State’s Yamamoto said he would work with Ethiopians to promote transparency in Ethiopia political process

September 21st, 2006 Print Print Email Email

By Jim Fisher-Thompson | Sept 21, 2006 by
Washington File Staff Writer

Ethiopia is one of the United States’ most important partners because
"it shares and supports many of our strategic goals on the [African]
continent," Deputy Assistant Secretary of State for African Affairs Don
Yamamoto told the Senate Foreign Relations Committee September 20. The
committee is considering his nomination to be U.S. ambassador to

Yamamoto, a 25-year veteran of the State Department’s Foreign Service, has been the main official in State’s Africa Bureau for Ethiopia/Eritrean border issues and has helped shepherd a Great Lakes peace effort called the Tripartite Process. He also has been involved in talks with the Chadian government about its relations with Sudan over the Darfur crisis and has helped to facilitate recent elections in the Democratic Republic of Congo (DRC). (See related article.)

Yamamoto told the Senate panel that at a time when the United States was pressed to furnish troops for the global War on Terror, Ethiopia is “a full participant in the President’s East Africa Counter-Terrorism Initiative, and works closely with the United States and other partners in the region to fight terrorism.”

It is also “the world’s sixth largest troop contributor to peacekeeping operations, promoting regional stability,” he added.

Still, “Ethiopia remains mired in a decadelong border dispute with Eritrea and faces difficult and pressing challenges at home” such as poverty and problems with political openness, Yamamoto said. These are very complex issues to tackle, but at least everyone is listening and dialogue is taking place, he said.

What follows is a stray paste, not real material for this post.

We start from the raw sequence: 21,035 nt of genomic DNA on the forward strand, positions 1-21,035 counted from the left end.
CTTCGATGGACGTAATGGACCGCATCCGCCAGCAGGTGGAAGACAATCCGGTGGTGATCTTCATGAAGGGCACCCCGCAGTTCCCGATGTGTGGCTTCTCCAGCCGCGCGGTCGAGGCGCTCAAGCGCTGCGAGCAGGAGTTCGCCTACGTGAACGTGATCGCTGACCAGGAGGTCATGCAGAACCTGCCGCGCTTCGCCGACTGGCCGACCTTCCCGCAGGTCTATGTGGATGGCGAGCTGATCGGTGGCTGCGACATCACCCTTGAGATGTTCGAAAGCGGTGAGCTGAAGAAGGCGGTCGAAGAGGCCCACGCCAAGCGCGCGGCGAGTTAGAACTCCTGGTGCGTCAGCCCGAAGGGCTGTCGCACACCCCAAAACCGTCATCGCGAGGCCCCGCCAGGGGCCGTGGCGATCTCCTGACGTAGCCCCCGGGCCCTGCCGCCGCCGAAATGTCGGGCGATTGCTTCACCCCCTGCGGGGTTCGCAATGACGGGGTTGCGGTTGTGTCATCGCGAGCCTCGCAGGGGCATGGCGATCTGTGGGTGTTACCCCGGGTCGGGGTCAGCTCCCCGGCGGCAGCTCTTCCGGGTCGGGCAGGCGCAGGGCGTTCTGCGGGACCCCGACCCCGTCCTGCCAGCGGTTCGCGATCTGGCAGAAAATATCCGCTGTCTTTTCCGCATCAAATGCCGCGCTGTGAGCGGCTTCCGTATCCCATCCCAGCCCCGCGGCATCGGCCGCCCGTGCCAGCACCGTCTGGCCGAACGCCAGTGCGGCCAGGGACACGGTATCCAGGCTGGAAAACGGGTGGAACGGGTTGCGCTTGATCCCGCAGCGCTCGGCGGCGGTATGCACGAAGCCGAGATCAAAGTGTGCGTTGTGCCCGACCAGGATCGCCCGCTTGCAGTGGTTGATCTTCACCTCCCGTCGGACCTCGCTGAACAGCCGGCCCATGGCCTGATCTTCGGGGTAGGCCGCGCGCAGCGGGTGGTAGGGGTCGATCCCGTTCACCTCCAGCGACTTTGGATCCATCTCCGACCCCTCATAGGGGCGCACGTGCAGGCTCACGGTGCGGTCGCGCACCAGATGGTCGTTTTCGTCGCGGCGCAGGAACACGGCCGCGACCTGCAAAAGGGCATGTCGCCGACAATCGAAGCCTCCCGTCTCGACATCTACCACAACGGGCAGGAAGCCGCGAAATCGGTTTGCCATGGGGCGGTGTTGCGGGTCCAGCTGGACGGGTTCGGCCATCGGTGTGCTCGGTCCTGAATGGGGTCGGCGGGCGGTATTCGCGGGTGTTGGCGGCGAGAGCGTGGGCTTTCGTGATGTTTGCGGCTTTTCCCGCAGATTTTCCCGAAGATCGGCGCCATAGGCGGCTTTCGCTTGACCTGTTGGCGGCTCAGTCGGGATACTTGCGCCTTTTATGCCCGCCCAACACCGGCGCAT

“Prime Minister Meles Zenawi has articulated the need for poverty eradication, job creation, and economic development. Promoting education and expanding access to quality health care are also primary goals of the Ethiopian government, which we share and are committed to supporting,” he said.

In light of the Ethiopian government’s harsh reaction to demonstrators following the May 2005 parliamentary elections, Yamamoto said, “the United States remains deeply concerned about Ethiopia’s domestic political environment.”

If confirmed by the full Senate, Yamamoto said he would work with Ethiopians to promote “an open and transparent electoral process, inclusion of all parts of society in the democratic process, engagement of all opposition parties to ensure full and dynamic participation in political decision-making, tolerance of dissent, an independent judiciary with transparent and accountable judicial processes, the consistent protection of human rights, and a free and responsible press.”

An obstacle to progress, he told the Senate panel, was the ongoing trial of more than 100 opposition leaders and their supporters, civil society leaders, and journalists, which “continues to generate concerns about the future of Ethiopia’s democratic development.”

On the economic front, Yamamoto said he would continue to press for foreign assistance that already amounts to hundreds of millions of dollars in humanitarian, emergency, and development aid to Ethiopia each year.

“Our assistance aims to spur economic development, improve the availability and quality of health care, prevent the spread of HIV/AIDS, bolster education, and promote democratization and good governance in Ethiopia. We need to carefully coordinate in the interagency process and with other donors, to ensure that we are using these limited funds effectively and productively,” he told the lawmakers.

For more information on U.S. policy, see Africa.

(The Washington File is a product of the Bureau of International Information Programs, U.S. Department of State. Web site:

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